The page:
Hope and Healing group offers support for Sandy victims

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Cindy Nevitt / To some traumatized by Sandy, the “Cash Buyer Tear Downs Needed” message on the marquee at Grace Realty at the corner of 34th Street and Central Avenue is another reminder the fallout from the storm is not going away anytime soon. Cindy Nevitt / To some traumatized by Sandy, the “Cash Buyer Tear Downs Needed” message on the marquee at Grace Realty at the corner of 34th Street and Central Avenue is another reminder the fallout from the storm is not going away anytime soon.

OCEAN CITY – One survivor called Sandy “the storm that keeps on giving.”

Heather Lin, a facilitator at Tuesday night’s first New Jersey Hope and Healing support group meeting for Sandy survivors, held at St. John Lutheran Church, said that is one of the primary obstacles preventing people from moving on from the historic Oct. 29 storm.

“People cannot start to recover until they get past the pain,” she said. “This isn’t ending. More and more and more is being piled on,” she said, mentioning Gov. Christie’s adoption of FEMA’s proposed advisory base flood elevation maps as law for the state, which could require many property owners to raise their homes; the certainty of increased flood insurance premiums as the federal government transitions the program from one that is subsidized to one that reflects actual risk; and the constant barrage of contradictory information from local, state and federal officials.

Add to that, said two women from the island’s Bays Landing neighborhood, the solicitations of opportunists trolling for reduced-price properties, whether it be letters mailed to their homes or an advertisement on an agency marquee offering cash for teardowns, and the assault on the emotions is relentless.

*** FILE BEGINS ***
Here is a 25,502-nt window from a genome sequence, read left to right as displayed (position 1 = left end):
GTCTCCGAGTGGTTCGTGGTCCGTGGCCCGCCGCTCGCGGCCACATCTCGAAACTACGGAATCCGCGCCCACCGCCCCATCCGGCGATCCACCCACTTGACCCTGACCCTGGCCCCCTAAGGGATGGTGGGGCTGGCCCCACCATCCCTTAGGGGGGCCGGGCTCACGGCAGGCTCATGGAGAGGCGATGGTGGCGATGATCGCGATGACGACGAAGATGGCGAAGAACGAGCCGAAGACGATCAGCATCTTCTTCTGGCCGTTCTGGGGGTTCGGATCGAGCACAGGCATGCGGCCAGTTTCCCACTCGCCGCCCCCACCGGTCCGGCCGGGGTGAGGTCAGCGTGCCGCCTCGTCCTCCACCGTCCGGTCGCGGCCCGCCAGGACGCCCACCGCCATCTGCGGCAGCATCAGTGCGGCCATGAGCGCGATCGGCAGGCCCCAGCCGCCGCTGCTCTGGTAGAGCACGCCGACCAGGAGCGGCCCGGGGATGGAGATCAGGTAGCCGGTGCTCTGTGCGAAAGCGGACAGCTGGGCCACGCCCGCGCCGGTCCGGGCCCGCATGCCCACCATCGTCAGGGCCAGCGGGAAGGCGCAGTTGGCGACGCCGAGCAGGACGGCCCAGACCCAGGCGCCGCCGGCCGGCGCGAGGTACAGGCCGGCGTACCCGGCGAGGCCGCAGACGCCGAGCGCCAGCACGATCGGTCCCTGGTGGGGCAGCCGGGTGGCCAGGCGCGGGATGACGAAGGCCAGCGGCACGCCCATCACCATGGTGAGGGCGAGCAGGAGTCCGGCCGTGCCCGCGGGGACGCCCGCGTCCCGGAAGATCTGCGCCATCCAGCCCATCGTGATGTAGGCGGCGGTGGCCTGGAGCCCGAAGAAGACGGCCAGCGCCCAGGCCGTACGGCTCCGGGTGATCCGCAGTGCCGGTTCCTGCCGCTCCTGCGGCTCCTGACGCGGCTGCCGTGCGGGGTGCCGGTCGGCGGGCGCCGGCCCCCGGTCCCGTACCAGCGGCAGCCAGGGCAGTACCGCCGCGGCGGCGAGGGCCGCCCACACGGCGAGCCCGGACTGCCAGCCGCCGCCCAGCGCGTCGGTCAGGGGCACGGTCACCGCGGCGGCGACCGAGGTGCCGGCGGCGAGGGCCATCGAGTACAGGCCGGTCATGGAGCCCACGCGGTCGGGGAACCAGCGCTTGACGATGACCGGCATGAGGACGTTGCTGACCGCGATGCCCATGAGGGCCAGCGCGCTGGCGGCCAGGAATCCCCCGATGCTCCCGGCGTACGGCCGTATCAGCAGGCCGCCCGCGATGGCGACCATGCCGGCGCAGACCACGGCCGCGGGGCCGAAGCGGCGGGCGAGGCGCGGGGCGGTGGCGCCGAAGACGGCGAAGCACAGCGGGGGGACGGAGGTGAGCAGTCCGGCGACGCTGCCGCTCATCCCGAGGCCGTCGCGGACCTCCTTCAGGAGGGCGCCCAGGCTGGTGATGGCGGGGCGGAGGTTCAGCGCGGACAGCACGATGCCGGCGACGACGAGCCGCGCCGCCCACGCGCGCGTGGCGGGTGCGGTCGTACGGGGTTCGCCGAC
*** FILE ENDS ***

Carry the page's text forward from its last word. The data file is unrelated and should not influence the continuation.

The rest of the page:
“There’s such confusion,” said Lin, who noted Sandy survivors attending Tuesday night support groups in North Wildwood and Ventnor are reporting the same emotional reaction to the misinformation overload. “It doesn’t look like there are going to be any answers soon.”

The general feeling of those affected by the storm, she said, is one of frustration.

Jerome Townsend, another facilitator of the group, which helps storm survivors manage the emotional consequences of flooding and understand the impact of weather emergencies, was among the first to share his story of how Sandy had affected him. He evacuated his Atlantic City home. His mother did not.

“I implored my mom to leave,” he said. “She said if she survived ’62, she could survive anything.”

But Sandy was not like the nor’easter of 1962, which had previously been considered the benchmark by which all other storms were measured. As water rose chest high on those neighbors who had waited too long to evacuate, Townsend said his mother’s decision to remain in her Chelsea Heights home caused him “extreme stress.”

Fortunately, he said, the flood waters stopped at her top step. Once the storm ended, he was prevented from entering the city for days, and was forced to sleep on the floor at his place of employment in Northfield.

“This is why we’re doing what we’re doing,” said Lin, a mother of three and resident of Upper Township whose home church is St. John’s. “This is close to our hearts.”

New Jersey Hope and Healing, which is sponsored by the New Jersey Division of Mental Health and Addiction Services through a FEMA grant, is about “neighbor helping neighbor,” the facilitators said.

Giving people a place to anonymously share their experiences and to vent is therapeutic, Townsend said. Because of the need to protect the privacy of those participating in the support group, no names other than those of the facilitators are being reported.

“We’re all from the community,” Lin said. “We’re all dealing with this.”

She encouraged those in attendance to take an hour in the coming week to focus on themselves and to do something “non-Sandy related.”

“Go out to lunch with a friend,” she instructed, “and do not talk about FEMA.”

The group’s next meetings will be at 6 p.m. Feb. 26 at St. John, 10th Street and Central Avenue in Ocean City; the North Wildwood Recreation Center at 900 Central Ave. in North Wildwood; and at Ventnor Community Center, 6500 Atlantic Ave., Ventnor. Call (877) 294-HELP for information.


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